3D Printing

WASP: Saving the World with 3D Printed Splints & Cranial Implants

I admire any company whose name is an acronym for saving the world. And Italy’s WASP (World’s Advanced Saving Project) is certainly a company to admire.  When they’re not developing large-scale delta 3D printers for printing homes in third world countries, they’re 3D printing low-cost medical devices.  Today, the company announced a partnership with the Rizzoli Orthopedic Institute’s Banca delle Cellule e del Tessuto Muscoloscheletrico (Bank of Cells and Muscular-Skeletal Tissue) to 3D print both casts and, even more impressively, cranial implants.

3D printed splint from WASP

Leveraging the design and cost benefits of 3D printing, WASP and Rizzoli will be 3D printing custom “tutors”, similar or splints, to treat contusions, sprains, and fractures.  Implemented in Rizzoli’s First Aid Center, the project is already in its experimental phase, 3D printing wrist splints from PLA using prototypes originally studied by Polytechnic University of Milan’s PiuLab. In order to match the tutors to a patient’s wrist, they are printed flat and, because PLA is malleable at 60°C, heated and shaped to fit properly, before being cooled down to freeze the tutor’s form.

WASP 3D printed splint

Not only are they able to reduce the cost of the devices down to 2 from the standard 30, but the tutors are perforated, increasing breath-ability.  Moreover, WASP suggests the possibility of 3D printing the devices in two materials, PLA and conductive filament, in order to accelerate the healing process via electro-stimulation.  WASP founder Massimo Moretti says, “We’re developing 3D printers with bigger sizes and bigger nozzles. It will be possible – thanks to the addition of several dimensional parameters or the patient’s hand scan, to print tailored tutors in a very short time: 10-20 minutes. In that way there will be the chance to operate live on the place, depending on the situations.” After they’ve completed their pilot with wrist tutors, the partners plan on moving onto elbow and knee tutors, as well.

Though cranial replacements are being increasingly printed, this may be the first desktop 3D printer manufacturer to participate in such a project.  Together, WASP and Rizzoli plan on replicating missing portions of cranial bone from patients’ CT scans.  The idea is to replace missing pieces of the skull using a three-layered structure: the outermost and innermost layers are stiff as the original cortical bone would be, while a middle layer is made from a spongy tissue, meant to facilitate bone regeneration.

Pier Maria Fornasari, director of the Banca delle Cellule e del Tessuto Muscoloscheletrico, told Tecnica ospedaliera, “In case of a serious cranial trauma, the surgeon is often compelled to remove the skull cap to allow the brain to expand its volume. Once the brain returns to its normal size, the skull cap has to be refurbished. Until today, there were three options: re-use the original cranial bone which can be washed and disinfected; otherwise, use a hydroxypatite cranial implant, a fragile material that forces the patient to be very careful for the rest of his life; or, another options is to implant a plastic cranial implant that cannot be absorbed. What these techniques lack is that they are made by a single layer, our cranial box is made by three layers instead.”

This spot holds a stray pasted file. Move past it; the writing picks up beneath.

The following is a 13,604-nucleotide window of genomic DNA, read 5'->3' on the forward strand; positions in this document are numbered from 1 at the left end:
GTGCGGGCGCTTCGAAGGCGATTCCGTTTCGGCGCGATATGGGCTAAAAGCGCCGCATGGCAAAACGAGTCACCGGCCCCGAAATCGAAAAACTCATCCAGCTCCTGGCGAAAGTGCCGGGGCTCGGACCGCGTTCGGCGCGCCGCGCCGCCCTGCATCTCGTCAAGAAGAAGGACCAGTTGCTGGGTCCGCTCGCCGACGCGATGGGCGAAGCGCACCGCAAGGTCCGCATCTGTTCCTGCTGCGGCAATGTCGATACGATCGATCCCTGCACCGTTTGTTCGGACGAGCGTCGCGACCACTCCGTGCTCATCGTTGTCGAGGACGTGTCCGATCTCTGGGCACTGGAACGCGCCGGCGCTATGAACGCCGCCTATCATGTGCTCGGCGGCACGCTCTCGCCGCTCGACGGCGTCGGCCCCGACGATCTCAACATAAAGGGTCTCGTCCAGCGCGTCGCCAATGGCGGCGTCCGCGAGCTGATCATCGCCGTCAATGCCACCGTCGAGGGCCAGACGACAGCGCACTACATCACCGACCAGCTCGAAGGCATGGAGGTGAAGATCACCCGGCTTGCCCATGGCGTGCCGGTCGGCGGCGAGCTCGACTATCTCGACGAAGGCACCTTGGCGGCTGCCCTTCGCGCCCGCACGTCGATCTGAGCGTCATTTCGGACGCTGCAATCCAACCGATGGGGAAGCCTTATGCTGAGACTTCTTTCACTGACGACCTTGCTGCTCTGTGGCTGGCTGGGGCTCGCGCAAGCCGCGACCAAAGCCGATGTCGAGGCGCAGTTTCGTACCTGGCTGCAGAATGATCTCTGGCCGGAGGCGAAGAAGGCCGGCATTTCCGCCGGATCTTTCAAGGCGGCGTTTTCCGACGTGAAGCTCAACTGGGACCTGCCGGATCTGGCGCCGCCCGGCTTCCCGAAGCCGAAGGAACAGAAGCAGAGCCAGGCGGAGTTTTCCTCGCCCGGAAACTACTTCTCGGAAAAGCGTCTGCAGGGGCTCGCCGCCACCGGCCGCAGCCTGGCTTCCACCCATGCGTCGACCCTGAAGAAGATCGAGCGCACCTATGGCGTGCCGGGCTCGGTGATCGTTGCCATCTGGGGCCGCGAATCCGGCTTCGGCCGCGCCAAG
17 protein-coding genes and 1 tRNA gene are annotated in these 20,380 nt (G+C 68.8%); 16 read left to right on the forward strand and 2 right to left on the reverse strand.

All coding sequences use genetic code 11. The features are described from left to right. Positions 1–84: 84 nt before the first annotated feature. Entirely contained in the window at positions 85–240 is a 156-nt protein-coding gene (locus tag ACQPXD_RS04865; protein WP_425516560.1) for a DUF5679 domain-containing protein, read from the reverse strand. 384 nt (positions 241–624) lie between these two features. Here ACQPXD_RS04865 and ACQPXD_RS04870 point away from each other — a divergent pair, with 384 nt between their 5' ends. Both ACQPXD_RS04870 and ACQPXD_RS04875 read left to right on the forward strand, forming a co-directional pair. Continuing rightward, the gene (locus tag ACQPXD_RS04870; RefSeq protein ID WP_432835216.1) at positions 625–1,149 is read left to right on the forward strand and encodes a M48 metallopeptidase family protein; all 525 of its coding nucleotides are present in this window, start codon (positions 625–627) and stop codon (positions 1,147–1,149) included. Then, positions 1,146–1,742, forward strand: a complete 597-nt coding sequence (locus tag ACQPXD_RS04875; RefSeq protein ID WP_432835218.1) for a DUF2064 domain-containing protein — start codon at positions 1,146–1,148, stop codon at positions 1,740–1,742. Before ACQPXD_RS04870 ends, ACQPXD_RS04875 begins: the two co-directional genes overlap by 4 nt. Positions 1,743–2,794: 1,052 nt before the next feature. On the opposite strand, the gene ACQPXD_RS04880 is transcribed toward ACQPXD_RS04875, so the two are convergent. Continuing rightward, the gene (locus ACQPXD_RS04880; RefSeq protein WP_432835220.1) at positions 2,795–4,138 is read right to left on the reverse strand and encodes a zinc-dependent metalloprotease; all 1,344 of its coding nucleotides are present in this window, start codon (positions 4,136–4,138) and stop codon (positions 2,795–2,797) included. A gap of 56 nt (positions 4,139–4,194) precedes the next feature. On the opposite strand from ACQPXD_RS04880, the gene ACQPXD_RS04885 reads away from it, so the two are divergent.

hydroxyapatite 3D printing bone
Image via Kolberg Ocular Products.

Currently, the teams are still researching material and printing options.  For the rigid layers, they are looking for a stiff, bio-compatible material and for the inner, spongy portion, they’ve already decided on hydroxyapatite, already used in medicine for dental and bone implants. The teams have already reached out to several neurosurgery teams to begin pre-clinical experimentation. The plan is to eventually see these cranial implants fabricated directly in the surgical arena, with these custom implants made for a significantly lower price than those currently developed.  Not only that, but WASP believes that the technology could even be used in the field of war.  The company hopes to have its first prototypes available in the next few months, with first implants being performed as early as 2016.

Both projects, financed in part by the Emilia-Romagna Region, will significantly add to WASP’s mission to save the world, demonstrating that the company is serious about its goals, not only in printing homes for the underprivileged, but reducing costs and improving access to medical devices.  Personally, I can’t wait to see what global issue the Italian company decides to tackle next.